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3 U.S. professors win Nobel Prize in chemistry

| Wednesday, Oct. 9, 2013, 7:30 p.m.

Professors from the University of Southern California, Stanford and Harvard were awarded the Nobel Prize in chemistry on Wednesday for their pioneering use of computer modeling programs to help predict complex chemical reactions.

Their work, which began in the 1970s, has revolutionized chemistry research, in which scientists now work with computers as much as they do with test tubes.

“Chemical reactions occur at lightning speed,” read an announcement from the Royal Swedish Academy of Sciences in Stockholm. “In a fraction of a millisecond, electrons jump from one atomic nucleus to the other. Classical chemistry has a hard time keeping up. Aided by the methods now awarded with the Nobel Prize in chemistry, scientists let computers unveil chemical processes.”

Arieh Warshel, 72, of USC; Michael Levitt, 66, of Stanford; and Martin Karplus, 83, of Harvard were recognized for devising computer programs that blended elements of classical chemistry and quantum physics in which atomic particles such as electrons behave in a dualistic and unintuitive manner.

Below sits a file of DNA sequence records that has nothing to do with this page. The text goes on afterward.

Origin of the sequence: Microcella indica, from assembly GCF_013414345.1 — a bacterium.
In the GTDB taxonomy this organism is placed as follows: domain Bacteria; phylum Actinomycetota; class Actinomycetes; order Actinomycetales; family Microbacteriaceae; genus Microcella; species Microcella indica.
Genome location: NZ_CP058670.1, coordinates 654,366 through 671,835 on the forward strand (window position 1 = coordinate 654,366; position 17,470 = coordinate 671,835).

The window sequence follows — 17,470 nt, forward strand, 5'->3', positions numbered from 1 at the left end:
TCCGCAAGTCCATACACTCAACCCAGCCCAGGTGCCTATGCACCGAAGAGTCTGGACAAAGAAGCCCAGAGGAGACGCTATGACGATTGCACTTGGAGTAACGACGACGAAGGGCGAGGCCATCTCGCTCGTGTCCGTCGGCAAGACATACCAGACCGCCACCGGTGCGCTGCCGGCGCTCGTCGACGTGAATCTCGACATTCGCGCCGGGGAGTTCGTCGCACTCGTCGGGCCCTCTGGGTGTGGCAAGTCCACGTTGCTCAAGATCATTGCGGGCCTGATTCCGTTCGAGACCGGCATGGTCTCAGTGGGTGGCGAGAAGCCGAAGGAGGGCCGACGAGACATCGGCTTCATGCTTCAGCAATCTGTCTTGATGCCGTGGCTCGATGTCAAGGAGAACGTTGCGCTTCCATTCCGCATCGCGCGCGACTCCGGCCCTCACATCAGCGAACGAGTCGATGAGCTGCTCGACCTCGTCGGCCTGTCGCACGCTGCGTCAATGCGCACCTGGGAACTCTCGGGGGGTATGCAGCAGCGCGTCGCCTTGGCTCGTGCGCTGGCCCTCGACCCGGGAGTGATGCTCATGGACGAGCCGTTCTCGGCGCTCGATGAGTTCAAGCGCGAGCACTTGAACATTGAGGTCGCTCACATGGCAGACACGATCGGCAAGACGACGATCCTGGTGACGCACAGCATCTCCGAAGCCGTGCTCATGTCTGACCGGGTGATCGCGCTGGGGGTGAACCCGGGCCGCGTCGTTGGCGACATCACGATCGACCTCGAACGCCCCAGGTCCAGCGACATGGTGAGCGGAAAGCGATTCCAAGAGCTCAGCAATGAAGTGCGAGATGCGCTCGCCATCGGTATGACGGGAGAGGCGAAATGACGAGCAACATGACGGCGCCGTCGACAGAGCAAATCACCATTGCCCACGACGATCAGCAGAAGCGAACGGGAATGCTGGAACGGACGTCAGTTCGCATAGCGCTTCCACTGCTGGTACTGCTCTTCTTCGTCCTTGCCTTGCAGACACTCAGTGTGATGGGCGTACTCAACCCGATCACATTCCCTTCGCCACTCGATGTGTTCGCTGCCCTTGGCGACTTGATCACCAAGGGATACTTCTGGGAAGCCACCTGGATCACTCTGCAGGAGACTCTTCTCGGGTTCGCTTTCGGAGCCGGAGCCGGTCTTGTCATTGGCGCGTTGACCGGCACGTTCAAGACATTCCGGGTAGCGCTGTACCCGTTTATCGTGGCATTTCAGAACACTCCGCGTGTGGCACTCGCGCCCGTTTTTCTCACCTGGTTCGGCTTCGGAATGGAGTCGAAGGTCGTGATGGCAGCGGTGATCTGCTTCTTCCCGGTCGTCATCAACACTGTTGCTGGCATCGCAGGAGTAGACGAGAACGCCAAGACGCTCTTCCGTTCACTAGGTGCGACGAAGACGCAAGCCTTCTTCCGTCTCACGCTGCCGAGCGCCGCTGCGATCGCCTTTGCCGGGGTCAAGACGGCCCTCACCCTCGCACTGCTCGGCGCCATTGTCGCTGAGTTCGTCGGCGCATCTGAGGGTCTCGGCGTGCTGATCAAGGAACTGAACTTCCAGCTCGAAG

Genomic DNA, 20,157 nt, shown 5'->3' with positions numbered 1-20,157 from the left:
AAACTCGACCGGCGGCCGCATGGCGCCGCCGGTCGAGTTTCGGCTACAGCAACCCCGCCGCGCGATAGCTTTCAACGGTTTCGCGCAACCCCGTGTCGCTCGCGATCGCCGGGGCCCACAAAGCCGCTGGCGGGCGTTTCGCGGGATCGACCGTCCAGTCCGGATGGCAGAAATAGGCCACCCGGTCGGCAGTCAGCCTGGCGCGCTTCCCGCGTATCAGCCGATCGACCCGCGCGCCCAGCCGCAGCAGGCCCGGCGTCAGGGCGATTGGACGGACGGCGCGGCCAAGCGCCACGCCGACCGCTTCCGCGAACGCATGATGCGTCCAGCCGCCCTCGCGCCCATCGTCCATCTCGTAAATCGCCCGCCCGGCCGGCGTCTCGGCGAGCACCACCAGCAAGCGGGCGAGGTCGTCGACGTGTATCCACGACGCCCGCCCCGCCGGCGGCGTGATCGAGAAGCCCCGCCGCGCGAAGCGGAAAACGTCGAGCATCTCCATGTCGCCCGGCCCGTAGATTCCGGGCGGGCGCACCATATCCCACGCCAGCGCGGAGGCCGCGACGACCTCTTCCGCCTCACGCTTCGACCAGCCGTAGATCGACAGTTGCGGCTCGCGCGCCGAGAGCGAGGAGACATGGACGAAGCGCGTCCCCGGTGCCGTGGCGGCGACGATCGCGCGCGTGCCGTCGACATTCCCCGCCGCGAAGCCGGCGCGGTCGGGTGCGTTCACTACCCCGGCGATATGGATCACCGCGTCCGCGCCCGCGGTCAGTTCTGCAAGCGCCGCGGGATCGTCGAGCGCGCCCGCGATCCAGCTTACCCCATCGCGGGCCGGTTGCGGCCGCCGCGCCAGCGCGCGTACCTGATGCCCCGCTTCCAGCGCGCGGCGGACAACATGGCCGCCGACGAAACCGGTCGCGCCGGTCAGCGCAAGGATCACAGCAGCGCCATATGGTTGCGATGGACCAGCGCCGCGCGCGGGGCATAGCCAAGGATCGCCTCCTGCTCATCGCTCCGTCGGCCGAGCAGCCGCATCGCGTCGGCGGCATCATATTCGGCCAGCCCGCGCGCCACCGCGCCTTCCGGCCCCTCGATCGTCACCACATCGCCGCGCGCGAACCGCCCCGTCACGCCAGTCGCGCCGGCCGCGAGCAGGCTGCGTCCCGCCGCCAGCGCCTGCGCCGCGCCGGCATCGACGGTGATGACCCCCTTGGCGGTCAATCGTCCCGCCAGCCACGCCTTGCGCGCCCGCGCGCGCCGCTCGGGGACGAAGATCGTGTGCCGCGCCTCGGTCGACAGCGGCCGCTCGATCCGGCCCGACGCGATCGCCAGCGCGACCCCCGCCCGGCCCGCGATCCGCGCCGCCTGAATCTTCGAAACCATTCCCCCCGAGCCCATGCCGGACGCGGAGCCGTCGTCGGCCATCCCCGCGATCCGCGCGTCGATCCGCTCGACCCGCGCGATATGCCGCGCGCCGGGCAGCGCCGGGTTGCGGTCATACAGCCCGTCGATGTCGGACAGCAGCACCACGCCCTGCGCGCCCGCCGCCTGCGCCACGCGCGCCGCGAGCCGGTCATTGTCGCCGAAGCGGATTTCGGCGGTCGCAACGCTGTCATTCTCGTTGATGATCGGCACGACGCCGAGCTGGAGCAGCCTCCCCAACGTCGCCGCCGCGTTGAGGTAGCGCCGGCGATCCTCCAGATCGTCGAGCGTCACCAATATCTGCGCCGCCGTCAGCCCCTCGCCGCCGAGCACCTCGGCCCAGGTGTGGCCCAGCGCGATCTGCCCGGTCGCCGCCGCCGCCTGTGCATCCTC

Their work, according to the academy, has led to a deeper understanding of molecules essential for life, as well as those used in industrial and pharmaceutical processes.

Ironically, much of this change in chemical research has occurred outside the public eye, and the prize winners said it remains an uphill battle to convince even fellow scientists that computers are important chemistry tools.

Officials at the Pittsburgh Super Computing Center in Oakland were excited to hear that Karplus, who competed some of his research at the Pittsburgh facility in the late 1990s, was honored with the chemistry prize.

“Our folks are at the forefront of the field of modeling chemical structures in computers,” said Pittsburgh Super Computer Center spokesman Ken Chiacchia.

Karplus and a colleague tapped the Pittsburgh facility's super computers to run simulations on the P-21 protein, a protein associated with cell division that can mutate and trigger cancer. In a paper published in 1997, the pair explained how that by using computer modeling, they found that the protein mutates to become rigid and loses the ability to control cell division.

At a news conference, Warshel joked that many people believed that computers were best used to stream movies, “but not to understand.”

Warshel and the others said they hoped their recognition by the Nobel Committee would help to change this view.

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